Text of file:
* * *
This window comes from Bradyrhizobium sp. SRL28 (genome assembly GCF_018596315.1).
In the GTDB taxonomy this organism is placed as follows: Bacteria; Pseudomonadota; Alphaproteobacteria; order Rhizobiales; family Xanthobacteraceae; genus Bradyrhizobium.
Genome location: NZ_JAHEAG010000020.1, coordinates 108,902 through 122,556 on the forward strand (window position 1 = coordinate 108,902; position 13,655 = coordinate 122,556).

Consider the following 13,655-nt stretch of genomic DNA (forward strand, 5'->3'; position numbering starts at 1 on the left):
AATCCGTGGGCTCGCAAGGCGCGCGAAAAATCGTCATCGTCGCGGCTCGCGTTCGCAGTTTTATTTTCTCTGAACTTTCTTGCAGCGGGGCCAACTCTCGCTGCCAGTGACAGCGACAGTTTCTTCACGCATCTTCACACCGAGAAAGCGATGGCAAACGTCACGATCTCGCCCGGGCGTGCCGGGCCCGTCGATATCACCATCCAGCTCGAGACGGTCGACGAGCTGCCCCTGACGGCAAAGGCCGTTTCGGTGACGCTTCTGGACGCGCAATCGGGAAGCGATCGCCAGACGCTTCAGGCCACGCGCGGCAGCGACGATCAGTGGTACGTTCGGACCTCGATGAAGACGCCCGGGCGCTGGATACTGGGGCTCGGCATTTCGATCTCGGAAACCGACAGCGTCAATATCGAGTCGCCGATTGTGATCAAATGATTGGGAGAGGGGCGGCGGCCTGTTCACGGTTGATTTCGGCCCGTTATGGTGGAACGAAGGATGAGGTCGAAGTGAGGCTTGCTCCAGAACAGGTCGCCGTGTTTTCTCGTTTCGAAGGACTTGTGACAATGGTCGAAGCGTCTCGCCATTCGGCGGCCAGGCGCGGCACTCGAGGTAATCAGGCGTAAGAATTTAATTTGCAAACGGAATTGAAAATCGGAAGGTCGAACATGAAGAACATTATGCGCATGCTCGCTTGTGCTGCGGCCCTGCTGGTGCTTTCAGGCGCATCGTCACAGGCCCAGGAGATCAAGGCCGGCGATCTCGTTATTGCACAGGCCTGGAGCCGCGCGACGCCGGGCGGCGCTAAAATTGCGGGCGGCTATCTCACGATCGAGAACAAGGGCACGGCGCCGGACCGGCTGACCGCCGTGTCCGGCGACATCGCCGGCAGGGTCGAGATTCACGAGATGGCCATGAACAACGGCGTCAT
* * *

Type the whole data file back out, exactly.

This window comes from Bradyrhizobium sp. SRL28 (genome assembly GCF_018596315.1).
In the GTDB taxonomy this organism is placed as follows: Bacteria; Pseudomonadota; Alphaproteobacteria; order Rhizobiales; family Xanthobacteraceae; genus Bradyrhizobium.
Genome location: NZ_JAHEAG010000020.1, coordinates 108,902 through 122,556 on the forward strand (window position 1 = coordinate 108,902; position 13,655 = coordinate 122,556).

Consider the following 13,655-nt stretch of genomic DNA (forward strand, 5'->3'; position numbering starts at 1 on the left):
AATCCGTGGGCTCGCAAGGCGCGCGAAAAATCGTCATCGTCGCGGCTCGCGTTCGCAGTTTTATTTTCTCTGAACTTTCTTGCAGCGGGGCCAACTCTCGCTGCCAGTGACAGCGACAGTTTCTTCACGCATCTTCACACCGAGAAAGCGATGGCAAACGTCACGATCTCGCCCGGGCGTGCCGGGCCCGTCGATATCACCATCCAGCTCGAGACGGTCGACGAGCTGCCCCTGACGGCAAAGGCCGTTTCGGTGACGCTTCTGGACGCGCAATCGGGAAGCGATCGCCAGACGCTTCAGGCCACGCGCGGCAGCGACGATCAGTGGTACGTTCGGACCTCGATGAAGACGCCCGGGCGCTGGATACTGGGGCTCGGCATTTCGATCTCGGAAACCGACAGCGTCAATATCGAGTCGCCGATTGTGATCAAATGATTGGGAGAGGGGCGGCGGCCTGTTCACGGTTGATTTCGGCCCGTTATGGTGGAACGAAGGATGAGGTCGAAGTGAGGCTTGCTCCAGAACAGGTCGCCGTGTTTTCTCGTTTCGAAGGACTTGTGACAATGGTCGAAGCGTCTCGCCATTCGGCGGCCAGGCGCGGCACTCGAGGTAATCAGGCGTAAGAATTTAATTTGCAAACGGAATTGAAAATCGGAAGGTCGAACATGAAGAACATTATGCGCATGCTCGCTTGTGCTGCGGCCCTGCTGGTGCTTTCAGGCGCATCGTCACAGGCCCAGGAGATCAAGGCCGGCGATCTCGTTATTGCACAGGCCTGGAGCCGCGCGACGCCGGGCGGCGCTAAAATTGCGGGCGGCTATCTCACGATCGAGAACAAGGGCACGGCGCCGGACCGGCTGACCGCCGTGTCCGGCGACATCGCCGGCAGGGTCGAGATTCACGAGATGGCCATGAACAACGGCGTCAT